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Fun with the Fuji X ___!

J

JohnW

Guest
I just got an X-M1, mainly because I've missed waist-level street shooting with the Nex 7 since switching to Fuji. I still have the Sony, but definitely prefer the Fuji BW output.

I tried the X-M1 with the 35, but didn't like the handling much, so I bought a used 27, and they make a very nice combo. A few first shots as I learn the camera.

John








 
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ReeRay

Member
Nice set there John and well timed as I also have been looking at the X-M1 purely for the articulated screen. I may well push the button now.
 
J

JohnW

Guest
Nice set there John and well timed as I also have been looking at the X-M1 purely for the articulated screen. I may well push the button now.
Mine was unused and came from a kit from which Adorama took the zoom. It's amazing that you can get an X-Trans camera for so little. Rumor has it that the X-Pro 2 will have a flip screen, but I didn't want to wait.

There are some compromises--notably no physical manual focus switch. I miss that.

John
 

jsf

Active member
View attachment 82366
Fuji XT1 55-200mm Florida

I purchased the Novoflex adapter and have been using an ancient Nikon f/1.4 wide open on the Fuji. It handles the focusing well, the lens is deliciously soft. I will say this about the Fuji lenses, they seem to be Pro quality as sharp as my Pro Nikon gear. It is a very nice rig and quite light weight. Three lenses and the camera weigh in at 3 lbs.
 
All in a night's work...er.. fun.
Stringer's Oak

The property on which this old, dead, Oak Tree stands is that of a Mr. Stringer. The location is about six miles from Valley Mills, Texas. I received permission to photograph it after dark on his ranch and did so on August 17, 2014 using the Fuji X-T1 and the 18mm f/2.0. This was an 15 second exposure.




The tree itself is quite amazing in that its circumference at the base has to be about 20 to 30 feet if not greater. It is huge. That would indicate this old tree has been standing for well over 200 years while growing and probably standing about 50 years in its current state. Trees in Texas do not grow as big as those in other parts of the country so with that in mind, you can imagine how very old this tree was when it finally gave up the ghost. Why did it die? I have no idea. It could have been from disease, drought, pest or something else entirely.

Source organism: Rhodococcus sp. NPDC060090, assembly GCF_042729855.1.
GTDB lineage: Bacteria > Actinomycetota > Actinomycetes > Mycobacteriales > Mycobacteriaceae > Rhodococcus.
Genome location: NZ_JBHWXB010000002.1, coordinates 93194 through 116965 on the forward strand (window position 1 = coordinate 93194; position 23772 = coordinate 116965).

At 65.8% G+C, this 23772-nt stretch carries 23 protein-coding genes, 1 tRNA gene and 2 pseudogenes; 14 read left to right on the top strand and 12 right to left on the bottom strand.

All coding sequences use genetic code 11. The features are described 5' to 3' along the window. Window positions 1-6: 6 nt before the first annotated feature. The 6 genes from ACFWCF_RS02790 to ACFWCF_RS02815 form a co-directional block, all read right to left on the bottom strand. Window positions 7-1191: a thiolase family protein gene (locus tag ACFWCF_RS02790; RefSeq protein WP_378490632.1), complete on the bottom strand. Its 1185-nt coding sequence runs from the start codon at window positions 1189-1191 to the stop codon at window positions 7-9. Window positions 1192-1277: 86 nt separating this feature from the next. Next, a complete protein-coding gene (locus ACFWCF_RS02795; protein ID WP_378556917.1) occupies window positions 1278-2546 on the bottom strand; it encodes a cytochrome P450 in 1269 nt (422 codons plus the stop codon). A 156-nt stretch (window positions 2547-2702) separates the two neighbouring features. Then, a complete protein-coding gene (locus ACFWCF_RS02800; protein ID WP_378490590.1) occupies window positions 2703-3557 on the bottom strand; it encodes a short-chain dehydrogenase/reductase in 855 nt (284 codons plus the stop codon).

It was a pleasure to photograph it. Coyotes yipping in the distance and a cool Southwest breeze blowing away the 102 degree high of the day. I packed up my camera gear around 12:30 AM and made it back home in Dallas at 3:30 in the morning. Yes, very tired today but happy to have crossed paths with this old tree and a beautiful night sky.
 

Elliot

Active member
Very effective combination of the sky's depth and expanse, the setting sun (or is it another light source?), and the texture of the tree.
 
Very effective combination of the sky's depth and expanse, the setting sun (or is it another light source?), and the texture of the tree.
The light is the light pollution from a town about 10 miles away... in this case it actually added to the photo. Below is a shot that I like even better. This one without the light painting and the clouds were just beginning to roll in. The stars are still visible in this one. A friend of mine viewed this earlier today a commented that it had a 3D look to it.

The old Oak tree standing watch like a sentinel.

 

fordfanjpn

New member
I prefer this one.

Bill

The light is the light pollution from a town about 10 miles away... in this case it actually added to the photo. Below is a shot that I like even better. This one without the light painting and the clouds were just beginning to roll in. The stars are still visible in this one. A friend of mine viewed this earlier today a commented that it had a 3D look to it.

The old Oak tree standing watch like a sentinel.

 

Elliot

Active member
I think both are interesting. The second one is from a slightly different angle and so obscures the telephone pole visible in the first one. To me, it also flattens the dimensionality of the earth-bound elements (trees, ground) and so relatively enhances the depth of the sky. I like silhouettes so that the second one is quite effective.
 
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